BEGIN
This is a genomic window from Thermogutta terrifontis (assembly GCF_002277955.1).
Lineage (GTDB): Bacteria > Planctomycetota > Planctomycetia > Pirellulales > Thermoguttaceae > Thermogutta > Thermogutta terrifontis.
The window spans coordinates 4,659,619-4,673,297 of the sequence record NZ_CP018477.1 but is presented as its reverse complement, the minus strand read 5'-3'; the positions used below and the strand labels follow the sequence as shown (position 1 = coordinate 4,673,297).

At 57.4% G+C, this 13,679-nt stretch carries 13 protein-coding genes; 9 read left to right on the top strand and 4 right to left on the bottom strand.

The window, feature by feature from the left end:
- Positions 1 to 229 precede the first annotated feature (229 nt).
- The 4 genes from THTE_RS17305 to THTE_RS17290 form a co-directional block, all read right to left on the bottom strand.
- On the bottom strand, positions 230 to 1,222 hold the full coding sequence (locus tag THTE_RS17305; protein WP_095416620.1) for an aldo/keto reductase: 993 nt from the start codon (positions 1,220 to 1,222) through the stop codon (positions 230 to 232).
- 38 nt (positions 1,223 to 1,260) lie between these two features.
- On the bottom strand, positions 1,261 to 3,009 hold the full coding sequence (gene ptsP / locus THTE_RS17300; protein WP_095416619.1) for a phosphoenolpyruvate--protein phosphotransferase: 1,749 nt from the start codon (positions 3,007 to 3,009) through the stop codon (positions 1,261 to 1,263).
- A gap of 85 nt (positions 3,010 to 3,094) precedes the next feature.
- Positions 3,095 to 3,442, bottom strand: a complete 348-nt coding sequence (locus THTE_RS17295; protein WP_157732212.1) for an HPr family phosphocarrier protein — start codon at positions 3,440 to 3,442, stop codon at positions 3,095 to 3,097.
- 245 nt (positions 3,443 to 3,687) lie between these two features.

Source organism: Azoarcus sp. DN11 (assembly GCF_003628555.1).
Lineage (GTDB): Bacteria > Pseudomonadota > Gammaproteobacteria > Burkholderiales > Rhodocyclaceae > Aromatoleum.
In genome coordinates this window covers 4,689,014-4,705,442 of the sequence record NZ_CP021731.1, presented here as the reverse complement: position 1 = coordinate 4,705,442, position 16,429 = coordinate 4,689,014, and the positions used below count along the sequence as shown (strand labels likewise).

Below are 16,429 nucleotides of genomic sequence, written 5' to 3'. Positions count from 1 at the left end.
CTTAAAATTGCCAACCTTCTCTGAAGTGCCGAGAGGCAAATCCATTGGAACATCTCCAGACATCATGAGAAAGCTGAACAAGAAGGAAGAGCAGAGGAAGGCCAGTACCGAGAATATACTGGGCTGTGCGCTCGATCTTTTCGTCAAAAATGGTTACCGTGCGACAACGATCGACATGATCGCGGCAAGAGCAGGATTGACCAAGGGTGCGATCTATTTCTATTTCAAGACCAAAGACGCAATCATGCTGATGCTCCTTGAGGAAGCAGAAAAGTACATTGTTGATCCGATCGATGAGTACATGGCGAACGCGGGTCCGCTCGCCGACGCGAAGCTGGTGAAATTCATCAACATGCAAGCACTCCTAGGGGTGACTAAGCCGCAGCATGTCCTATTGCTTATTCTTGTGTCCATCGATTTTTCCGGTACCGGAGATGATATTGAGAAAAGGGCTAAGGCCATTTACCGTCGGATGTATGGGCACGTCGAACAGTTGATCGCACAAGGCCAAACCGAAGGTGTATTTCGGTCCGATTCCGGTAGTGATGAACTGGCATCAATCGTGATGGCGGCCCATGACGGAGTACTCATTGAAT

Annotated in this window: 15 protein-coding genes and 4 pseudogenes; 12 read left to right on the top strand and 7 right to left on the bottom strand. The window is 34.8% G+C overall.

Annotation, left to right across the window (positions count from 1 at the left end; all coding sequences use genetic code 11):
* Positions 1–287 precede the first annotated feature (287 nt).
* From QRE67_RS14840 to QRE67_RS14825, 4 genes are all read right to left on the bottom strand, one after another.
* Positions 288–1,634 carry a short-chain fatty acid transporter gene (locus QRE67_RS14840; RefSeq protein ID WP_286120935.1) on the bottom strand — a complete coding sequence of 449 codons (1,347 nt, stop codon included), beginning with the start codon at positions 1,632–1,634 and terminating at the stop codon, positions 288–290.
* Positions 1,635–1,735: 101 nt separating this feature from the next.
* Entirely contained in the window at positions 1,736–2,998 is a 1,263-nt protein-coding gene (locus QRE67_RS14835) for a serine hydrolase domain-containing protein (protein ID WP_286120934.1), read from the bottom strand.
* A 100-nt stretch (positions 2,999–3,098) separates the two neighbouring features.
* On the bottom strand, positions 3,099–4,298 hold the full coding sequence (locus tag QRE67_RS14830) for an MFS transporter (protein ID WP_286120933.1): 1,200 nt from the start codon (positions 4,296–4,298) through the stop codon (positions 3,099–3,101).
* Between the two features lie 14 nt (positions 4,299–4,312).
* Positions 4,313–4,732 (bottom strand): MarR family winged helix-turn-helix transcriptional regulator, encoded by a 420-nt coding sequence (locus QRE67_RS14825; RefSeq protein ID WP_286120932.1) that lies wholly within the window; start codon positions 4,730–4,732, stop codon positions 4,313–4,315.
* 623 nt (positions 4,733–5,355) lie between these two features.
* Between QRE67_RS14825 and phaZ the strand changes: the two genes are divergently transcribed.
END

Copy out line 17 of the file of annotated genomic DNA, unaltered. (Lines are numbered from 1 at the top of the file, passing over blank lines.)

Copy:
Below are 16,429 nucleotides of genomic sequence, written 5' to 3'. Positions count from 1 at the left end.